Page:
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9990374530
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VSAN expansion

Hello experts,

I would would like to see the possibility of mounting a VSAN of about 120 Tb or so in our each virtual infra Datacenter?
As we have 9 Dell hosts with their local disks and this is giving us about 31.44 TB in each CPD.

1. Do we need to shutdown the ESXI host that we have to expand the VSAN space in each Datacenter to have about 120 tb approx. net in each CPD?
2. Can we change those disks for larger disks, if additional disks can be plugged into the slots of the chassis that we have empty, etc?

3. How can I ensure to fulfill the requirement 120TB, how much drives I will have to buy?

 

 

Regards

PK

 

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mmangold
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I believe the answer to your specific questions are as follows:

1. Yes. I would evacuate the first host, and Disconnect it from the vSAN, migrating its VMs across the remaining hosts. Next, you will populate the new SSDs into the ESXi host- after which, you will want to destroy the existing disk-groups, followed by re-creating them using the new numbers (e.g. from 1x-cache w/3x-capacity to 1x-cache w/5x-capacity.) Note that there should be a 1:1 ratio of cache drives to disk groups- that is, for each disk-group, there will be 1x cache SSD and some number of capacity disks, where the sum of the capacity disks total the desired 120Tb.

2. Yes. Populate each ~120TB VMHost with the calculated combination cache- and capacity-drives (aka disk-group) drives. A cache disk should be at least ~10% the size of the disks used for capacity (for hybrid vSANs; note that there is no 10% cache:capacity ratio requirement for all-flash array vSANs.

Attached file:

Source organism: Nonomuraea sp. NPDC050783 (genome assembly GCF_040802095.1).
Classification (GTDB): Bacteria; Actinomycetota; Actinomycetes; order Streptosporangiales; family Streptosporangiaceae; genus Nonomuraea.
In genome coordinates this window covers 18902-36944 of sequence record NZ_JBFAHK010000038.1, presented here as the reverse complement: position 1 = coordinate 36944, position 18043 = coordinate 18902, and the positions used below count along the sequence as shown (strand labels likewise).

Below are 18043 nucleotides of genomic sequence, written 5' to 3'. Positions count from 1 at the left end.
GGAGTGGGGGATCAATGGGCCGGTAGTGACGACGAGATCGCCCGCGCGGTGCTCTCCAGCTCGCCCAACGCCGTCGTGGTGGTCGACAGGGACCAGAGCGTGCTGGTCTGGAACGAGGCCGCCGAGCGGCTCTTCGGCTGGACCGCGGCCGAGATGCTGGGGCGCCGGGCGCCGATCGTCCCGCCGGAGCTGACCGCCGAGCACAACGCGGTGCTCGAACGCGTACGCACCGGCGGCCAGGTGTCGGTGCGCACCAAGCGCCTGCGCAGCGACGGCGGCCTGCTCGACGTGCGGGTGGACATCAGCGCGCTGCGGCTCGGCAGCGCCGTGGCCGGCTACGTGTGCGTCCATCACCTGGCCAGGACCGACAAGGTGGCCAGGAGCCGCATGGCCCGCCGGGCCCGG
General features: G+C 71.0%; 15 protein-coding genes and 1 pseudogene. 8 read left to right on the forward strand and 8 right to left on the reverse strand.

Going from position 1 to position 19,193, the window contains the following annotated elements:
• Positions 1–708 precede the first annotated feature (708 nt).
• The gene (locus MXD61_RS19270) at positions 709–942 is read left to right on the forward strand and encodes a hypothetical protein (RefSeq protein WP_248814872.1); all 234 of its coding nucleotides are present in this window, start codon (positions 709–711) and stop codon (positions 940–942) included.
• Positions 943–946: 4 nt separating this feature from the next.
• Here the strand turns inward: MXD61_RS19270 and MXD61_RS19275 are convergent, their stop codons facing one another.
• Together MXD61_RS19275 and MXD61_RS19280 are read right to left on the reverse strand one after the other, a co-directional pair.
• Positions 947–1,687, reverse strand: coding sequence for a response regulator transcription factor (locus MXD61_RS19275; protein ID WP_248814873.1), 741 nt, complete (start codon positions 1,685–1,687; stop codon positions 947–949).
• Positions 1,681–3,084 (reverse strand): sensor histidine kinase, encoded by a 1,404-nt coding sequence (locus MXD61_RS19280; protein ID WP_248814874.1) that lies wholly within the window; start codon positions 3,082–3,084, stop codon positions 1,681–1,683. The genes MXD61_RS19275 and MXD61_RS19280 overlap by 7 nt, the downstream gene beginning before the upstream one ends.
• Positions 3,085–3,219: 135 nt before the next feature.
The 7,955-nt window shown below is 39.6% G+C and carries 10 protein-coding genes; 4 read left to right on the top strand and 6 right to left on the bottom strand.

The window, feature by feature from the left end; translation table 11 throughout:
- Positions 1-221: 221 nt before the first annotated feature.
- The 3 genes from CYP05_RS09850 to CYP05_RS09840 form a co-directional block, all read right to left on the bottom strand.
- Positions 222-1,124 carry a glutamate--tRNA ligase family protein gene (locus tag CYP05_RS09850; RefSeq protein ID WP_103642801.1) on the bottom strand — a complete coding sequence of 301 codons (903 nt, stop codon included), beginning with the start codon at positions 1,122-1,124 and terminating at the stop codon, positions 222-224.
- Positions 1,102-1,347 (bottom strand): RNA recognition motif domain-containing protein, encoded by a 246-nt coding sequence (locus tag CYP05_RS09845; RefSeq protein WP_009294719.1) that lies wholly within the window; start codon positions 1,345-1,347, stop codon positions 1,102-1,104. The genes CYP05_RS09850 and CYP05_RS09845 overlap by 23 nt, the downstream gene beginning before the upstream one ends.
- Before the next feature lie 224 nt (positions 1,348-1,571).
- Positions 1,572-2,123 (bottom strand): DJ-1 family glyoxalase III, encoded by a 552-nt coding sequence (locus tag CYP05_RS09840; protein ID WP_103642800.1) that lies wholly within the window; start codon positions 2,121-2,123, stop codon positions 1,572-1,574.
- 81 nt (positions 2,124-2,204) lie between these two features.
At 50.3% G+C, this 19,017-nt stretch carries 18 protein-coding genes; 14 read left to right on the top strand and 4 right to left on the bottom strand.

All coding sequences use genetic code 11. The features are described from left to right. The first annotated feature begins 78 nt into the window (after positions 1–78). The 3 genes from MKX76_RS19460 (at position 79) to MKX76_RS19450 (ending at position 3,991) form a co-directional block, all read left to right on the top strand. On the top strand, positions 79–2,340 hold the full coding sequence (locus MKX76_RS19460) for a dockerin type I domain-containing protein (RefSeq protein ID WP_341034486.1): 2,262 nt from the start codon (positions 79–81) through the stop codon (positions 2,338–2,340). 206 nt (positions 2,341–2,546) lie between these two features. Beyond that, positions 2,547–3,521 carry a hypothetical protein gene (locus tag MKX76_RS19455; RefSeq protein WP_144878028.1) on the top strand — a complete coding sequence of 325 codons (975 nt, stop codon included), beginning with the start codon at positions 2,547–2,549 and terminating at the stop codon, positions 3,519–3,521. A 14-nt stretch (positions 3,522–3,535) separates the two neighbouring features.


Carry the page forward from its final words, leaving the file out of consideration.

3. (Total space desired) / ((total number of drive bays in VMHost) - (number of cache disks per host)) = capacity-disk size required. (e.g.: if each server has 12 drive bays and there are to be two disk groups, then 10 drive bays remain, across which our total storage space is to be distributed. Therefore, 120Tb / 10 disks = 12 Tb. If there are three (minimum required) VMHosts at each DC, then 12/3 = 4Tb per capacity disk per VMHost (and for a 4Tb capacity disk, a 500Gb cache disk would suffice- but just do the all-flash, if at all possible: you'll be happy you did!)

Once the host is fully re-populated and the disk groups have been re-created, next re-join the ESXi host to the cluster and migrate back the VMs, so that the process may be reiterated on the remaining hosts in the environment.

Please review: https://blogs.vmware.com/virtualblocks/2018/08/23/extending-all-flash-vsan-cache-tier-sizing-require... and https://docs.vmware.com/en/VMware-vSphere/7.0/com.vmware.vsphere.vsan-planning.doc/GUID-1D6AD25A-459...for additional information.

Good luck!

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mmangold
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I believe the answer to your specific questions are as follows:

1. Yes. I would evacuate the first host, and Disconnect it from the vSAN, migrating its VMs across the remaining hosts. Next, you will populate the new SSDs into the ESXi host- after which, you will want to destroy the existing disk-groups, followed by re-creating them using the new numbers (e.g. from 1x-cache w/3x-capacity to 1x-cache w/5x-capacity.) Note that there should be a 1:1 ratio of cache drives to disk groups- that is, for each disk-group, there will be 1x cache SSD and some number of capacity disks, where the sum of the capacity disks total the desired 120Tb.

2. Yes. Populate each ~120TB VMHost with the calculated combination cache- and capacity-drives (aka disk-group) drives. A cache disk should be at least ~10% the size of the disks used for capacity (for hybrid vSANs; note that there is no 10% cache:capacity ratio requirement for all-flash array vSANs.